Tech internships are becoming increasingly common, and valuable, for high school students. Whether your interests are gaming, aerospace, or Internet of Things (IoT), landing one is a process that takes time and commitment. Your preparation begins long before you submit your application, starting with classes, clubs, and outside interests. Grades are important too; the majority of organizations prefer applicants with at least a 3.0 G.P.A.
With all that in mind, here are some ways that high-school students lock down that valuable tech internship.
Amanda Escott, the computer science teacher and chair of the Game Design Academy at CHAMPS Charter High School in Van Nuys, Calif., said students should enroll in any technology- based classes offered at their schools. “Because they’re not required courses in most high schools,” she said, “you have to take advantage of elective opportunities that already exist. If after-school clubs are available, it’s in your best interest to get involved and stay active in those, too.”
Escott’s understands that tech classes aren’t offered in any capacity in many public schools. She suggests that students be proactive and lobby their counselors and administration for support.
“Funding is tough,” she said, “but if there’s a desire in the student population, some schools will look for qualified, in-house staff to offer an elective or advise a club; and robotics, hack, and game design clubs are often launched this way.”
Escott strongly recommends building your skills online and at camp. Some of the best free online options include: Code.org, Codeacademy, TreeHouse, Khan Academy and Code School. Tech summer programs are offered across the country, and some are free or low-cost to qualified students, including Girls Who Code and Digital Media Academy.
If your skills are already more advanced, you should be participating in hackathons (many of which make space for hackers of all levels), and/or showcasing your projects on GitHub.
“Start with your school counselor, and meet with them earlier in the year,” advised Anna Henry, a Los Angeles-based educator who’s guided high school students seeking tech internships. “The process can take months, and a lot of programs have early deadlines.”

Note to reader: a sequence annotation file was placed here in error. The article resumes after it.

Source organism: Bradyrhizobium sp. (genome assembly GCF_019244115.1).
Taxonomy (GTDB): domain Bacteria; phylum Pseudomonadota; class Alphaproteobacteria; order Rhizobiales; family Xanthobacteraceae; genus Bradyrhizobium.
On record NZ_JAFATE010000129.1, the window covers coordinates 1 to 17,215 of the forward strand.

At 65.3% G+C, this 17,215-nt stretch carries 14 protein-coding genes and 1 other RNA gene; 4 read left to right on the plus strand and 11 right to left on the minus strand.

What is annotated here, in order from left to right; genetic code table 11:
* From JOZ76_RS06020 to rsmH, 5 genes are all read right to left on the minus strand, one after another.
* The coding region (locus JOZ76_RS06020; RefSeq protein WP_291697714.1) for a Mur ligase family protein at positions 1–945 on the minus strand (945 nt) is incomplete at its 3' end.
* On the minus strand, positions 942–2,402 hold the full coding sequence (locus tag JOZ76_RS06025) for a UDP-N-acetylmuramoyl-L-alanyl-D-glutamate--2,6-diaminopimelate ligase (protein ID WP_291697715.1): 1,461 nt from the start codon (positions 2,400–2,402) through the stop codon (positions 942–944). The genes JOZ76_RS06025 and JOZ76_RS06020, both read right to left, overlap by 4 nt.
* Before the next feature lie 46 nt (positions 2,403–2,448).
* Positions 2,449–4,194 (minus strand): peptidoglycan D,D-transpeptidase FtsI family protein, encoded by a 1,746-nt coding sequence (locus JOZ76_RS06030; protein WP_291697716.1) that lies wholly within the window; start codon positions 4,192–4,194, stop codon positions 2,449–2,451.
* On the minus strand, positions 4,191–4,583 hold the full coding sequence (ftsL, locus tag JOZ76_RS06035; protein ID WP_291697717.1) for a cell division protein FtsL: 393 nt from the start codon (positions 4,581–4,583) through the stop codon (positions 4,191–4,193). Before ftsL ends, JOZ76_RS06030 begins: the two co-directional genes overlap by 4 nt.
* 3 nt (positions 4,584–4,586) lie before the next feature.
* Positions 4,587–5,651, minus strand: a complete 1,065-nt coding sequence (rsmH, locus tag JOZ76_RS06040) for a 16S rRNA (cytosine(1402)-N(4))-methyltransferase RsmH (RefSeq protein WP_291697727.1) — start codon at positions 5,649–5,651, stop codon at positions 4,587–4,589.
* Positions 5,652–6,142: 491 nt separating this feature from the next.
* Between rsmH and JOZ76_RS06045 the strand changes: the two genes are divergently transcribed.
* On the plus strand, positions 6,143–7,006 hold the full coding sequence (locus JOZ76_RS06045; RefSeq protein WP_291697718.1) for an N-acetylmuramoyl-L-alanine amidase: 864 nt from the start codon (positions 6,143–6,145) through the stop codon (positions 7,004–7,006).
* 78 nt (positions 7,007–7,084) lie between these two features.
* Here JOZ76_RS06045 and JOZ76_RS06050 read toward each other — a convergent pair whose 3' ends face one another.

School counselors may have access to places you haven’t thought of. Established tech internships are often available at public utility and transportation agencies, for example. Your school could also be affiliated with a Chamber of Commerce, providing access to other opportunities.
If you don’t find support at school, start Googling; again, begin the process early. Henry suggests avoiding generic online internship sites; instead, focus your search on availability of internships in areas of interest.
You may start by looking at state Department of Education sites, as many have internship pages (programs can be found at both the local and state agency level). Federal organizations provide options too. The National Institutes of Health (NIH) and The Smithsonian, for instance, have multi-state locations that offer high school internships. Corporations such as Google, Microsoft, Kaiser Permanente and Bank of Americaoffer them, too.
That said, the bigger the program, the greater the number of applicants, which makes for a highly competitive process. If you’re determined to work at a particular company, research them and make contact. If they don’t offer internships, they may offer part-time employment. Henry said she knows of students who’ve succeeded when they’ve contacted start-ups, because they’re often short on talent.
First and foremost, follow directions on the applications. You could be bounced from consideration for not doing exactly what’s asked. Be prepared to include transcripts and letters of recommendation from teachers or advisors.
You’ll also need a résumé. Naviance, a program your school may already use, has a builder for résumés, and there’s a multitude of online sites that offer guidance, as well. While your tech skills are critical, all of your experiencehas value. Any classes, awards, part-time work, clubs, scouting, volunteering, etc., should be included.
Recently, Henry has noticed more organizations requesting videos from applicants. She suggests brushing up your presentation skills by making a few practice videos before sending one off.
If you’re given an opportunity to interview, wear professional attire. It doesn’t matter if the organization’s look is jeans and t-shirts—you have to project that you’re capable. Also, have several copies of your résuméon hand.
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